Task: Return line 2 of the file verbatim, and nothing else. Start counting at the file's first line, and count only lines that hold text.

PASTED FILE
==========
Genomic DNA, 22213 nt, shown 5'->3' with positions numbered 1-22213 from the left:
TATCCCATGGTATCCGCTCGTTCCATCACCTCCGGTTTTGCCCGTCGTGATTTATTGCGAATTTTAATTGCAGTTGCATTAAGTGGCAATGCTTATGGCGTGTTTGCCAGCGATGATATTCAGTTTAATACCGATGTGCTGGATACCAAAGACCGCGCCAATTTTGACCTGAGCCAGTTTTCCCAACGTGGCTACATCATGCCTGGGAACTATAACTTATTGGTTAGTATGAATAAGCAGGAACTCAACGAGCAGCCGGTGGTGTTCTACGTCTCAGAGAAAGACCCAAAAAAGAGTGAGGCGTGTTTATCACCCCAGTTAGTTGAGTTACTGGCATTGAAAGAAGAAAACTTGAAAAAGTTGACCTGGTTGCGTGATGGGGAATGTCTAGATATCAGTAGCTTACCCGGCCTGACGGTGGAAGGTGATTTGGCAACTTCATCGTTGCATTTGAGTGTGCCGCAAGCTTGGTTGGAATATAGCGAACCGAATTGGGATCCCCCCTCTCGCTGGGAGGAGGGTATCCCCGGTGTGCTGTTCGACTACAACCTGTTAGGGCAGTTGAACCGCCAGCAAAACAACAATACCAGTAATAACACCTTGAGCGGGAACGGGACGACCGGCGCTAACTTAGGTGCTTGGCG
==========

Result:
TATCCCATGGTATCCGCTCGTTCCATCACCTCCGGTTTTGCCCGTCGTGATTTATTGCGAATTTTAATTGCAGTTGCATTAAGTGGCAATGCTTATGGCGTGTTTGCCAGCGATGATATTCAGTTTAATACCGATGTGCTGGATACCAAAGACCGCGCCAATTTTGACCTGAGCCAGTTTTCCCAACGTGGCTACATCATGCCTGGGAACTATAACTTATTGGTTAGTATGAATAAGCAGGAACTCAACGAGCAGCCGGTGGTGTTCTACGTCTCAGAGAAAGACCCAAAAAAGAGTGAGGCGTGTTTATCACCCCAGTTAGTTGAGTTACTGGCATTGAAAGAAGAAAACTTGAAAAAGTTGACCTGGTTGCGTGATGGGGAATGTCTAGATATCAGTAGCTTACCCGGCCTGACGGTGGAAGGTGATTTGGCAACTTCATCGTTGCATTTGAGTGTGCCGCAAGCTTGGTTGGAATATAGCGAACCGAATTGGGATCCCCCCTCTCGCTGGGAGGAGGGTATCCCCGGTGTGCTGTTCGACTACAACCTGTTAGGGCAGTTGAACCGCCAGCAAAACAACAATACCAGTAATAACACCTTGAGCGGGAACGGGACGACCGGCGCTAACTTAGGTGCTTGGCG